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D.C. justices hear from descendants of freed slaves, Cherokee Nation


S.E. Ruckman May 15th, 2008

WASHINGTON, D.C. " A U.S. Circuit Court of Appeals hearing marked the next step in a fight between the descendants of freed slaves and the Cherokee Nation over tribal citizenship. During the May 6 he...

Freedmen-SC

WASHINGTON, D.C. " A U.S. Circuit Court of Appeals hearing marked the next step in a fight between the descendants of freed slaves and the Cherokee Nation over tribal citizenship.

During the May 6 hearing, a three-member panel of judges fired questions involving tribal sovereign immunity to both sides. Federal judges Merrick B. Garland, Thomas B. Griffith and David S. Tatel first focused on the Cherokee Nation's integrality to the case. Then the appeals court justices shifted gears to sovereign immunity: whether it was removed from the tribe, and what form it took in defining the freedmen issue.

Cherokee Nation attorney Garret Rasmussen told the panel the treaty of 1866, under which freedmen became members, did not change the tribe's sovereign immunity. But Garland, a Clinton nominee, said the 250,000-member tribe had limitations defined in the treaty of 1866 to which it was bound.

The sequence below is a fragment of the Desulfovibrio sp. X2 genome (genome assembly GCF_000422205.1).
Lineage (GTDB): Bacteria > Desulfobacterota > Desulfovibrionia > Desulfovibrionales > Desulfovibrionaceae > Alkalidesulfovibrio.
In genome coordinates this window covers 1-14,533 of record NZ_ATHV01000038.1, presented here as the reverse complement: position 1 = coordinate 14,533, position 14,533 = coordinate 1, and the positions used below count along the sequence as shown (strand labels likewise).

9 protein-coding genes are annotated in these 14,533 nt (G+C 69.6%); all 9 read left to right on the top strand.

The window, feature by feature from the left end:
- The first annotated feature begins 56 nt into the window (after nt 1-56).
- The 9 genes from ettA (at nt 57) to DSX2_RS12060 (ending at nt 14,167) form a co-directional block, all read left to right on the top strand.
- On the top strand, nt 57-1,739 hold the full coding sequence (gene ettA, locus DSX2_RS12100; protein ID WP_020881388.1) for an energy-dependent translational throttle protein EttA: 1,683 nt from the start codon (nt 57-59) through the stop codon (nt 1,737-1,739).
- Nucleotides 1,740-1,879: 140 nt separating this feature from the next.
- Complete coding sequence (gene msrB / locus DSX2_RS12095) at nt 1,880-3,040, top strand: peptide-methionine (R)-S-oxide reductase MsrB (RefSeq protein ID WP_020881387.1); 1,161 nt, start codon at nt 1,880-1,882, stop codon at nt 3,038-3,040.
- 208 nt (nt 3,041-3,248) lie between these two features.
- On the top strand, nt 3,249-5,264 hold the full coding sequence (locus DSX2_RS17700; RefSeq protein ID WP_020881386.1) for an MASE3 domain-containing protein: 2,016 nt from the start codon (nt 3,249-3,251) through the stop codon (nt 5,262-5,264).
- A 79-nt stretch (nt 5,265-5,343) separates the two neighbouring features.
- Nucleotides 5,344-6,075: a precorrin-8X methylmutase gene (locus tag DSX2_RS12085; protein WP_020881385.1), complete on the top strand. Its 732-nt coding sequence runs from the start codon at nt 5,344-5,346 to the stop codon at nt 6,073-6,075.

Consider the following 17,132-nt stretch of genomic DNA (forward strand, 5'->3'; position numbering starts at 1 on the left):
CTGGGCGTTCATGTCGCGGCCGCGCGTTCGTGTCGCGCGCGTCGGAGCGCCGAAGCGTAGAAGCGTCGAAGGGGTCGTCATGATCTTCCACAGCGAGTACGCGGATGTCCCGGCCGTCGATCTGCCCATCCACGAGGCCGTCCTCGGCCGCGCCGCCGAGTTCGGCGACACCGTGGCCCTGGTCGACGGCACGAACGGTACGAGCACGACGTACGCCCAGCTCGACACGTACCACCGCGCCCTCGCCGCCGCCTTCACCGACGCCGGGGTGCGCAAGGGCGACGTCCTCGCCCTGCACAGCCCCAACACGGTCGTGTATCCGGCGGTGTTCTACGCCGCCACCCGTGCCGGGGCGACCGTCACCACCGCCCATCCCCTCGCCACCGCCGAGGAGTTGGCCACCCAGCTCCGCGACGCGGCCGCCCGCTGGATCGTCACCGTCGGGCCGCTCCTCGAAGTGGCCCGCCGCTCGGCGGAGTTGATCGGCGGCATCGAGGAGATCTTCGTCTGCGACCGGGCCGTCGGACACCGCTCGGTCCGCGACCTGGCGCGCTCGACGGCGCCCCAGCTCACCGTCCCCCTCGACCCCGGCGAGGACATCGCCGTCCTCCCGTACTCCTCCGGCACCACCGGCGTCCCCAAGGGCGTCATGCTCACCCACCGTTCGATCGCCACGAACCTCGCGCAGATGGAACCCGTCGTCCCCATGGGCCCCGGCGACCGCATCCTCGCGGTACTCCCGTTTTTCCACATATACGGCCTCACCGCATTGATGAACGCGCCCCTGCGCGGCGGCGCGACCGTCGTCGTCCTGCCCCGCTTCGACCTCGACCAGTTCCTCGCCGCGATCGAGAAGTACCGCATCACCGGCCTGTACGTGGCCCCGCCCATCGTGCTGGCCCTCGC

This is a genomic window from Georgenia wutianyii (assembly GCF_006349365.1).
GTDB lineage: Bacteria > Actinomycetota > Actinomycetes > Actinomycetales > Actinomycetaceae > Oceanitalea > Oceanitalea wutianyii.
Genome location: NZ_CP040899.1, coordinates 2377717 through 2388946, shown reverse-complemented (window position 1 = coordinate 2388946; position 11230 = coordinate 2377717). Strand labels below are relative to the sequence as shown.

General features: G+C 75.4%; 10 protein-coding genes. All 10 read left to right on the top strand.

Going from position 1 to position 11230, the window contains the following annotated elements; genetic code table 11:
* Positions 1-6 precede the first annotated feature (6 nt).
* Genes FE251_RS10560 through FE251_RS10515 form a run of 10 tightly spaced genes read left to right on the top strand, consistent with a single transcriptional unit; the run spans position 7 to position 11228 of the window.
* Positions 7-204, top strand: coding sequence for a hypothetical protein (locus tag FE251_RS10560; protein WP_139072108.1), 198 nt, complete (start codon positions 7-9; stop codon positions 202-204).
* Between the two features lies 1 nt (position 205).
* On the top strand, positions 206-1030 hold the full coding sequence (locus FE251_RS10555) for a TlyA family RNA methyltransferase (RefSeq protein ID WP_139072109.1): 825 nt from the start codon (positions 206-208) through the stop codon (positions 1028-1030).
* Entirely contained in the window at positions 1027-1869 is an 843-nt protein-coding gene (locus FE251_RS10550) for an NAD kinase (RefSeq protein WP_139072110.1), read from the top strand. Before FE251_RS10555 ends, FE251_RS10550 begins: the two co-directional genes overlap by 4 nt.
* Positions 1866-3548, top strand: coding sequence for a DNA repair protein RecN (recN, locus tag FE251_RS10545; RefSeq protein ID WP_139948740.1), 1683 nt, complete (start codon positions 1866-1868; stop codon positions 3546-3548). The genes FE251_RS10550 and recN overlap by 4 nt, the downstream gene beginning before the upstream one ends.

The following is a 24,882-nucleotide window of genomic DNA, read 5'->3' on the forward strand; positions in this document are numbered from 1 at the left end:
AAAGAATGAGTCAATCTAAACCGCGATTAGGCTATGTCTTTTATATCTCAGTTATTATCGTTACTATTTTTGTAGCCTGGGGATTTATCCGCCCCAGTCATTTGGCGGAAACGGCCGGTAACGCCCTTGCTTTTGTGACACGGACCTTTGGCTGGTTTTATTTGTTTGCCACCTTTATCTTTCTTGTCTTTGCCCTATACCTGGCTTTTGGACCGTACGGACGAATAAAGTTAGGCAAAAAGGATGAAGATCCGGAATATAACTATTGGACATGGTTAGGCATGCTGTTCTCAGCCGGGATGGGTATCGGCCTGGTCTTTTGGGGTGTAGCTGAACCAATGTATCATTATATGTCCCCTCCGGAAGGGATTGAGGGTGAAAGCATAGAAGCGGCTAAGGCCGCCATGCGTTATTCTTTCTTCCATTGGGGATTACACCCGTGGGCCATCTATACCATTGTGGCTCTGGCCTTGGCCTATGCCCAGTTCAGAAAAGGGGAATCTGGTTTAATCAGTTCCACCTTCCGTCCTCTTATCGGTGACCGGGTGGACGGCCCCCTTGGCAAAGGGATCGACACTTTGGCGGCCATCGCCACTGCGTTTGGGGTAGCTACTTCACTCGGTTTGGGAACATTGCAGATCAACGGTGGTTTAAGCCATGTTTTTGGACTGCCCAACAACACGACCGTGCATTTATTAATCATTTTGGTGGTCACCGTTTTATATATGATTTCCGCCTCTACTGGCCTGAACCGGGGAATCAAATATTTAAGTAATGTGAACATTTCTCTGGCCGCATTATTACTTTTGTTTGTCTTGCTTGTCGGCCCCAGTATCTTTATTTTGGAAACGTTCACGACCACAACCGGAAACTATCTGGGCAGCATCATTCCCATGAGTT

Judges asked the freedmen descendants' counsel, Norman attorney Jon Velie, whether he could prove the Cherokees ever waived their sovereign immunity in the treaty or otherwise. Velie said while sovereign immunity was intact in theory, the actual phrase was not coined until years later. Therefore, the express use of sovereign immunity was not covered in the treaty language.

INTERVENTION
Velie, who previously represented the Seminole freedmen, asked the court for a declaratory judgment in the case.

"The issue is narrow. "¦ 'Can the Cherokee Nation ban citizenship to descendants of freed slaves?'" he said. "It (Cherokee Nation) lost its right to determine what would happen with the freedmen when it ceded to the United States in the treaty of 1866."

Velie added that sovereign immunity was a recognition of retained rights, but not exclusivity of rights.

Judges mused over possible Bureau of Indian Affairs intervention or judicial interpretation as a solution. Garland hypothesized a possible court order forcing the BIA to act in the matter.

The case came before the appeals court after metro resident Marilyn Vann filed suit against Dirk Kempthorne, U.S. Department of the Interior secretary. Vann's suit asserts that historical treaty provisions assured freedmen tribal citizenship, and that the BIA violated its oversight responsibility regarding freedmen's rights. Supporters on both sides crowded into the appeals courtroom. Later, Cherokee Nation spokesman Mike Miller said the nation regarded the hearing as positive for it. "S.E. Ruckman

 
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